Global warming could be responsible for making 2014 the hottest year on record in the UK, weather experts have said.
If the average temperature of 9.9C (49.8F) is confirmed as a record breaker, it will replace 2006 (with 9.7C) as the warmest since records began back in 1910, according to the Met Office.
The UK’s top eight warmest years have been recorded since 2002.
The Met Office said that while there had been no “record-breaking” individual months for temperatures, every month, except August, had been warmer than average.
Northern Ireland’s lowest temperature for the year (-8.8C) was recorded at Katesbridge, Co Down on December 29.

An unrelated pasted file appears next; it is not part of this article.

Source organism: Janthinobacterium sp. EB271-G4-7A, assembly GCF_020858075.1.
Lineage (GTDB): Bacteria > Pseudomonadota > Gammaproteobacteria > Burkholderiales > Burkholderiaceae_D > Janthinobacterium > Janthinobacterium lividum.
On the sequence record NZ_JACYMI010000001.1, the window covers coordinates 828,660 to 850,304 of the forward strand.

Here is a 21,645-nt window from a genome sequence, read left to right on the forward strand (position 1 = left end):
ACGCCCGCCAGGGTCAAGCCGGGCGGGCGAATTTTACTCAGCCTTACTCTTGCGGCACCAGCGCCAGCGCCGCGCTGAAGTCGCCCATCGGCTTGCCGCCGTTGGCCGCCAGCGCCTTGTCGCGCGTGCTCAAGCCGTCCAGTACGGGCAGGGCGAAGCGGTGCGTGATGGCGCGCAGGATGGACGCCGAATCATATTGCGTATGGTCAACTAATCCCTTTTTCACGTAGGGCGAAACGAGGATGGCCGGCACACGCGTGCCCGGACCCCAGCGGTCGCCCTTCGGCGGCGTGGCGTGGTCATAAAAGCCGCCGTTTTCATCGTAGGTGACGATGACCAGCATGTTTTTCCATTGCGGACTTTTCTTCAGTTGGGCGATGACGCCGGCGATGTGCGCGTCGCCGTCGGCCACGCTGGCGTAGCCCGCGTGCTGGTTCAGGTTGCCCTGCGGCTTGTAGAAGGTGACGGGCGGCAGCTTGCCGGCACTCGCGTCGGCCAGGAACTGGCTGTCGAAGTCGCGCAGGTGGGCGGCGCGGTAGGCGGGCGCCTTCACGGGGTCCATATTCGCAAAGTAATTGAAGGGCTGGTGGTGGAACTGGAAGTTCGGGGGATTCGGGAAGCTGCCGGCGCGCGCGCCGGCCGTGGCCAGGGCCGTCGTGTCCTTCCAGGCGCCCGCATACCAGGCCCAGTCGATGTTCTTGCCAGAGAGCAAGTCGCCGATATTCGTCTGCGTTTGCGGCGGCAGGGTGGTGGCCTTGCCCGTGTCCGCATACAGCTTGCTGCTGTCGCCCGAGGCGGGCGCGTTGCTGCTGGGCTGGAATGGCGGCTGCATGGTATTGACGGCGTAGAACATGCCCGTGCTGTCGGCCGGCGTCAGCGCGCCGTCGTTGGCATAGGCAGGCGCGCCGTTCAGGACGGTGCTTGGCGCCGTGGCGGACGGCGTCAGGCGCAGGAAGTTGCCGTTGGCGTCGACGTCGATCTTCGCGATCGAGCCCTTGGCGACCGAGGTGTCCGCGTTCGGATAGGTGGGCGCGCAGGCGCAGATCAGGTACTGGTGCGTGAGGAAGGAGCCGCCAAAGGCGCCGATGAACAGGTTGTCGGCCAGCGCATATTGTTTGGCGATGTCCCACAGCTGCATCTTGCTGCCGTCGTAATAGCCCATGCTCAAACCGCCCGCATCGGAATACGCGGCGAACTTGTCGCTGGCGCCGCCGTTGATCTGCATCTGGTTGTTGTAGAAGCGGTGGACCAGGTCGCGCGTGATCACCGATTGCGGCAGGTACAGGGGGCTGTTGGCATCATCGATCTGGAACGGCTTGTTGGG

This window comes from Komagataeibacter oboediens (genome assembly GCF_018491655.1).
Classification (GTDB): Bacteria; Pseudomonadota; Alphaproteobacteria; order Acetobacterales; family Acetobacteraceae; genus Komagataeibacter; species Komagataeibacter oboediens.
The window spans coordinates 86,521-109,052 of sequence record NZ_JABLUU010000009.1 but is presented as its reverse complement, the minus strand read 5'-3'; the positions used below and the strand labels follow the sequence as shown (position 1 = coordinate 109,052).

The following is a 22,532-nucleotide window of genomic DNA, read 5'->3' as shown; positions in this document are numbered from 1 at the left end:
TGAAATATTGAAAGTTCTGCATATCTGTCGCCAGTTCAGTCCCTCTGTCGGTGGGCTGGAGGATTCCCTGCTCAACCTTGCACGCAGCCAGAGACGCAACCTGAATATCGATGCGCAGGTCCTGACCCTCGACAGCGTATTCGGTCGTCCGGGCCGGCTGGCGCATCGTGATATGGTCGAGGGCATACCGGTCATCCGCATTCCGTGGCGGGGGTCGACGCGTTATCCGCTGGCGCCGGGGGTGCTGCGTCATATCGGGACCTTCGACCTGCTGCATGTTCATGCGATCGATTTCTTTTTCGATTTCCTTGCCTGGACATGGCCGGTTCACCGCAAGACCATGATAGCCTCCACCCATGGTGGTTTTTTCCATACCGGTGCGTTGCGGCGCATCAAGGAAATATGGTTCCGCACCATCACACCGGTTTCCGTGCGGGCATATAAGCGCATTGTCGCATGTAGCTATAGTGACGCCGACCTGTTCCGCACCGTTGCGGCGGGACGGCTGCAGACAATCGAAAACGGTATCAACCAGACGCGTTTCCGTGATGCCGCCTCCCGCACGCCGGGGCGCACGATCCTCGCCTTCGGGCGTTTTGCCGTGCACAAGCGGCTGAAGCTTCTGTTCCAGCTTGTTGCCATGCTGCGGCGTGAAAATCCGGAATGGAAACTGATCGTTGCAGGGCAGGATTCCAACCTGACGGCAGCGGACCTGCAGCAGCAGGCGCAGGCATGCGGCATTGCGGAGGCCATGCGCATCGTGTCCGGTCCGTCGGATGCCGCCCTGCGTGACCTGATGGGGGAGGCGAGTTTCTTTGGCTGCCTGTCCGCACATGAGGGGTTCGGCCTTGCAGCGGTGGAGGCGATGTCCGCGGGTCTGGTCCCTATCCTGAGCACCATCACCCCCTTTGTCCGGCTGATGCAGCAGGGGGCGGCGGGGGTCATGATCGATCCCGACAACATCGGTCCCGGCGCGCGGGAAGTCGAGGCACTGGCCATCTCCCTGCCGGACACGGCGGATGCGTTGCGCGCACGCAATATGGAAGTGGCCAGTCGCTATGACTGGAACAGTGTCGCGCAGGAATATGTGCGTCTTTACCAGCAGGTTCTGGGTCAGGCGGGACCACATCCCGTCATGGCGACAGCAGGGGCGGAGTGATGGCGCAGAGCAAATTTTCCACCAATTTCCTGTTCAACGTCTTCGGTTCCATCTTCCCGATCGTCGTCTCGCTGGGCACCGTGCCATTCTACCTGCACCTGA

A spokesman said: “Although individual months were unremarkable, it was the persistence of the warmth that was unusual and together they add up to something record-breaking. Human influence on the climate is likely to have substantially increased the chance of breaking the UK and CET (Central England Temperature) temperature records.
“Estimates from the Met Office suggest that it has become about 10 times more likely for the UK record to be broken as a result of human influence on the climate.”
The Met Office used temperature figures from January to December 28, and assumed average weather conditions for the final three days of the year.
It has also been notably wet in 2014,
Some 1290mm (50.8in) of rain fell up to December 28 – just 5mm (0.2in) short of the fourth wettest year in 2008 but with three days of the year remaining. The Met Office said the winter of 2013/2014 was the UK’s wettest on record. May, August, October and November were also wetter than average.